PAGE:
Sunday, March 12, 2023

Lindy's Law in Test Automation

by T. J. Zelger, March 12, 2023

When I developed my first "robot" 20 years ago with the goal to automatically test the software so that my team didn't have to do the same manual tests every day, there were at most a handful of products enabling it. There were tools from well-known companies like IBM and Mercury (now HP), and these were extremely expensive. You didn't have much choice. Once you made a decision for a tool, it was almost impossible to revert that decision and go for another. It inevitably resulted in enormous extra costs.

A little later, a few interesting and cheaper alternatives emerged, such as RANOREX, an Austrian company that soon taught the big ones to fear because of their quality and an attractive value for money.

We also experimented with other products that we used for specific tasks and later replaced with other newer/better ones. Among these, I had a Canadian product on my focus which provided us with valuable services when testing a vehicle valuation calculation engine. As far as I know, the product no longer exists today and my memories are patchy, but I believe it was a forerunner of one of the open source systems that are widely used today or it may have been something similar.

20 years later, you will find a flood of even cheaper or free offers. A closer look reveals that most products are based on a few identical core modules. Selenium is currently one of the most popular "engines" on which most tools are based on. I also use Selenium, and because it's actually just an "engine", you have to develop additional methods and modules on top of it to make it a stable and easy to maintain test automation suite.

Nowadays, when building your own framework, most stick to the page-object model. However, we used to have a different approach. Our test data and instructions (action words) were kept in Excel. The idea was to enable testers with no programming skills to write automed tests. At the beginning we even thought, we could convince our business-analyts to maintain their own tests.

The idea to keep data and keywords out of the code was not new. It already existed at the time I was still working with IBM Rational Robot. For example, the SAFS Framework by Carl Nagle [1] was the first framework I learnt about following a similar approach or take TestFrame which is an implementation of Hans Buwalda's so called "Action Words" [2].

Our Excel based framework was quite a success within our headquarters in Switzerland and Germany and our plan to have testers write their own scripts without programming skills went well, but the maintenance of our framework wasn't quite that easy and it needed an expert to maintain all the UI locators and required extensions. This was sometimes a little too tricky for the non-techies. And, we never managed the business analysts to go for it.

Later (in a different company), I used the same approach but realized that it didn't have the same effect if you have testers WITH programming skills. Excel isn't seen cool enough to write automated tests and if you sell such approach to techies, they will raise their eye brows.

So, we removed the Excel part and integrated everything into NUNIT. That was easier to debug also.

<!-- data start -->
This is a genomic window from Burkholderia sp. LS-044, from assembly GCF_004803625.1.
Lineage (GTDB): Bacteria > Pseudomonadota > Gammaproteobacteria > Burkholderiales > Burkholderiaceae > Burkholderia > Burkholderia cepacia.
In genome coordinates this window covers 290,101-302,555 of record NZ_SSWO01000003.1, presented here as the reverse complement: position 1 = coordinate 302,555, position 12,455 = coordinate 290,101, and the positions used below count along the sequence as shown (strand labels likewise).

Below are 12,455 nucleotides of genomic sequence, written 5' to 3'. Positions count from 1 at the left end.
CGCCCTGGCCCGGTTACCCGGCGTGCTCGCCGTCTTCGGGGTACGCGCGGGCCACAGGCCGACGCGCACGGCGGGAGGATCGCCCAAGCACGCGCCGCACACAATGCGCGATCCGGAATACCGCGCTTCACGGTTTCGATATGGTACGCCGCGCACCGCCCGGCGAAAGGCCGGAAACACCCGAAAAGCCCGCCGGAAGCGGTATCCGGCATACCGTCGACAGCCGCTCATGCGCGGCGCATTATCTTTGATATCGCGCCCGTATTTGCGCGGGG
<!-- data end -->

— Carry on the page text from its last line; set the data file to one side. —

And now? A newcomer called Cypress enters the market [3]. As I don't want to get stuck in sweet idleness, we are now starting a new adventure to see what it has to offer. We still keep our Selenium scripts, but they are going into a maintenance mode right now.

But, do we really have to follow each new fashion trend? Who guarantees that new stuff and ideas are really better than what we already have in place?

Fortunately, in my position as QA Manager, I can mostly set the goals myself in this area. If things are going well, you have the dilemma between "don't touch a running system" and ensuring we are not missing something. 

Today, we use Selenium/C# with NUNIT for automated UI tests triggered daily by Jenkins. And, we have an automated test suite that fires requests on an interface level (below the UI) following the Test Automation Pyramid approach [4].

The problem: Everything works smooth since years! Why should I spend time to investigate alternatives?

I am thinking here of the Lindy's Law [5]. If something has proven itself for a long time, there is a high probability that it will continue to prove itself in the future. In my case, this applies in particular to these automated API tests, which are based on a framework we developed ourselves with the aim to keep the test scripts at the highest possible level of abstraction. The technical details such as authentication communication with the backend remain hidden. Also, instead of just having JSON based input/output, we are dealing with deserialized business objects. 

We have at least 3000 automated tests that have identified bugs that were not caught in the deveoper's unit-tests. Simply said, these interface tests are a success story and I don't spend a second thinking about replacing it with a standard product. Why should we scan the market for "better" stuff that maybe isn't?

Because the examination of alternatives does not necessarily lead to the replacement of a tried and tested system. It can become a supplier of interesting and new ideas and extensions for the existing solution. Being open minded also helps recognizing the limits of one's own system and thus to check whether the current version can last not only in the near, but also far future and/or can be supplemented with one or the other useful feature.

The only constraint I am dealing with in this regard is my available time. But that's another story.


[1] SAFS, Carl Nagle

[2] "Action Words" by Hans Buwalda, Software Test Automation (Fewster/Graham), Addison-Wesley


[4] Test Automation Pyramid, Fowler,

[5] Lindy's Law by Albert Goldman, 1964, and "Das Magazin", Nr. 10, 10-11. März 2023